Other common names: Green Bell Frog; Green and Golden Swamp Frog; Golden Bell Frog; Green Frog
Scientific name: Litoria aurea
The Green and Golden Bell Frog is a ground dwelling frog which is native to coastal lowland areas of eastern Australia. It is found in a variety of different kinds of bodies of water, and breeds in ephemeral ponds. It is active during the day and preys on other frogs.
According to the International Union for Conservation of Nature and Natural Resources (IUCN), the wild population is "listed as Vulnerable because of a population decline, estimated to be more than 30% over the last ten years, based on an observed reduction in the number of mature individuals, Area of Occupamcy, number of locations, the extent and quality of its habitats, and the effects of chytridiomycosis and introduced predators."
Appearance / health:
The Green and Golden Bell Frog is dull olive to bright emerald-green in color. It is a large frog, reaching 90mm in size.
beautiful emeraldgreen frog, cool pet Frogs, fairly active frog
Larry Long Leg, proper breeding tank, Australia, separate nursery area
The addiction that is frog ownership
Last year I was teaching a class of five-year-olds, and a colleague offered us tadpoles. I thought of all the educational benefits, and the fun of having animals in the classroom. I figured it would be fairly simple, like keeping fish.
So the first thing I learned is that transporting a tank with one frog and one large tadpole is quite hard work and probably shouldn't be tried if you can avoid it. My colleague had filled the tank to about a third with water and a few branches sort of sticking out.
The second thing I learned, after consulting with a parent of one of my children who actually breeds frogs, is that they don't want a whole bunch of water with a few branches sticking out. Frogs want a little water, sure, but also dirt, rocks, plants and sticks to sit on, hide behind, and occasionally float in. I used a shallow plastic container and buried it in dirt inside the tank so the edge was roughly level with the dirt.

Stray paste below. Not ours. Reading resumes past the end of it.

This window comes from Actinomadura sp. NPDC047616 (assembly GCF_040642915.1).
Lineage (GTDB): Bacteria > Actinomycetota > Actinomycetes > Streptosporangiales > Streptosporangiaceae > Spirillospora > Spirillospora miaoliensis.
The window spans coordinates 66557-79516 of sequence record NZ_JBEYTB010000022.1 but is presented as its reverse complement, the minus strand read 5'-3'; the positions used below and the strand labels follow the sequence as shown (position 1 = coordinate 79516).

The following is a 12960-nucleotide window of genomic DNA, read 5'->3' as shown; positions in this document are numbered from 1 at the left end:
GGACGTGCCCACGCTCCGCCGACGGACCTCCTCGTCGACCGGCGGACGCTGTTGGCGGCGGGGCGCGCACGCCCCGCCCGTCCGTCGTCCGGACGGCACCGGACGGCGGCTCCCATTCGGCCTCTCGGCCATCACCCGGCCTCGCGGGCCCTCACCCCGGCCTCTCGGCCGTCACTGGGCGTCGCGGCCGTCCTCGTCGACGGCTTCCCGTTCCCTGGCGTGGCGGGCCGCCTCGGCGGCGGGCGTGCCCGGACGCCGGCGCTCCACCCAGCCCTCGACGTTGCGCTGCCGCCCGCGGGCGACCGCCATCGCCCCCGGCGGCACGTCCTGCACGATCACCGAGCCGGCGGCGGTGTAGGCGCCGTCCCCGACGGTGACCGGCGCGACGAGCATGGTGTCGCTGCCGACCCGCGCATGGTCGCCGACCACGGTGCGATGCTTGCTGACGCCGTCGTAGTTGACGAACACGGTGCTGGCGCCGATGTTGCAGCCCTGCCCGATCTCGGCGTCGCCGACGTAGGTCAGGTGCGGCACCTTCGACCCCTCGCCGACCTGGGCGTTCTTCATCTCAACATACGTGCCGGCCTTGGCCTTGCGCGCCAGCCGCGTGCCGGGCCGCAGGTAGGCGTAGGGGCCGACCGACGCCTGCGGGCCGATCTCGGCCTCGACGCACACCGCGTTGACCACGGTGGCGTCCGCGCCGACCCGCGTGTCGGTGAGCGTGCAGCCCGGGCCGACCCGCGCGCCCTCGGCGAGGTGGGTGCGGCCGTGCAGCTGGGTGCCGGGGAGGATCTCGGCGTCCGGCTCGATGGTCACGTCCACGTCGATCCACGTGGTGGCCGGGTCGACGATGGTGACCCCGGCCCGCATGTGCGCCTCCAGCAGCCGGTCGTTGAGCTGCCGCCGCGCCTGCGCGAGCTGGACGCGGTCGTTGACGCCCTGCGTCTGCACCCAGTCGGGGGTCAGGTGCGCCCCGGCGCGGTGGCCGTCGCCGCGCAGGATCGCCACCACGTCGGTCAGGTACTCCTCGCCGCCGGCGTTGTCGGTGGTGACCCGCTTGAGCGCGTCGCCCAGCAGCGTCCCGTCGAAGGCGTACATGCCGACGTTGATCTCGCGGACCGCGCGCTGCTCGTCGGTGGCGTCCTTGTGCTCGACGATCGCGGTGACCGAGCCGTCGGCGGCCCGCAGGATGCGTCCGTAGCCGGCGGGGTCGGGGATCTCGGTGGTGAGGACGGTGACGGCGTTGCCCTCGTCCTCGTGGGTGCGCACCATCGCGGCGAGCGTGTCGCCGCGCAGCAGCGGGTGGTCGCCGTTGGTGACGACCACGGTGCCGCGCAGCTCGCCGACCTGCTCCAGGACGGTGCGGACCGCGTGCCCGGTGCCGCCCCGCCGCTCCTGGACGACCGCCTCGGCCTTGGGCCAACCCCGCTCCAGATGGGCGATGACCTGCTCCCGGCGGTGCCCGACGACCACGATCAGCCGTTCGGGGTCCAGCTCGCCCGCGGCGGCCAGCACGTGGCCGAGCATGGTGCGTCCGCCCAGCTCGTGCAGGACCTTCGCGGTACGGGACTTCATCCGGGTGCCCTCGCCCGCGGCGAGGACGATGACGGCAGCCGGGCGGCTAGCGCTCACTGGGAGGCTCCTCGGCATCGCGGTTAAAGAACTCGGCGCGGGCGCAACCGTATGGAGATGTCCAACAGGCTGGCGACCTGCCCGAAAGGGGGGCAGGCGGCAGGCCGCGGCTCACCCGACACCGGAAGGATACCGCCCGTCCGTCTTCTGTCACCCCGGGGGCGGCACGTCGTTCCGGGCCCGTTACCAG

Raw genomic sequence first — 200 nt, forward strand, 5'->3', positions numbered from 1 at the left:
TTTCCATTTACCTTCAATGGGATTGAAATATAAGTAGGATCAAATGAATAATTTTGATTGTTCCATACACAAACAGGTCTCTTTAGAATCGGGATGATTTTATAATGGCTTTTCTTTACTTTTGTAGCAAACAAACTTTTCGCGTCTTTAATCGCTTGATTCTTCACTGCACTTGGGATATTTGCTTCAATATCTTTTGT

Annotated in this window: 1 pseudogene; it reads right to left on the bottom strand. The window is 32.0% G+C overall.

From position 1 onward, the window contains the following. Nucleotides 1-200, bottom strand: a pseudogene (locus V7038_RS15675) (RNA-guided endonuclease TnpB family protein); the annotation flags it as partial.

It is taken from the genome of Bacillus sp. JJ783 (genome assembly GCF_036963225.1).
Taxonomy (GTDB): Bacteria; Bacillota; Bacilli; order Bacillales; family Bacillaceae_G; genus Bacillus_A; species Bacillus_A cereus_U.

We started with one frog and one tadpole (gradually lowering the water level for the frog while keeping enough for the tadpole was a fun challenge) and not long after the tadpole had fully changed into a frog we had a terrible tragedy: Mr Bojangles suffered an accident where he was squished under the tank lid. He had been sitting in the top corner on a little ledge and a child had lifted the lid -- bad move -- and when the lid went down Mr Bojangles' leg was under it. I could see him sitting in the corner and didn't want to open the lid and have him escape, not realizing his leg was stuck, and so he slowly starved. Lesson: if your frog stays in the same place for more than 24 hours, he may be trapped there and need your assistance.
After we gave Mr Bojangles a dignified funeral we focused all our love and attention on Larry Long Legs, a beautiful emerald-green frog about two inches long from nose to tail. He was a fairly active frog (I say was because I no longer work there but left Larry behind) who frequently leaped madly across the tank in search of a nonexistent fly.
My class doted on Larry and we would all stare, hypnotized, at the tank, waiting for him to make a move. Unfortunately Larry was most active in the late afternoons and evenings. Our frog-breeding parent would bring live flies in at the end of school and so he would be busiest when the kids weren't around to see. Third thing I learned: feed your frog at a time when you can sit and watch him hunt. It's fantastic and mesmerizing.
I can't speak to other breeds of frog but our green bells frog was great for our class of five year olds. His presence kicked off a storm of scientific exploration and inspired poems and songs. I would recommend that particular breed of frog for ease of care, visibility (especially if you have kids), and cost of maintenance. In winter I would buy a container of fly larvae from the pet store for about $15 and it would last about three weeks as flies hatched, left the container and were promptly caught and eaten. If you have a compost heap, you can set up a fly trap above it and catch your own for most of the year..
From TracyH Aug 27 2013 9:43AM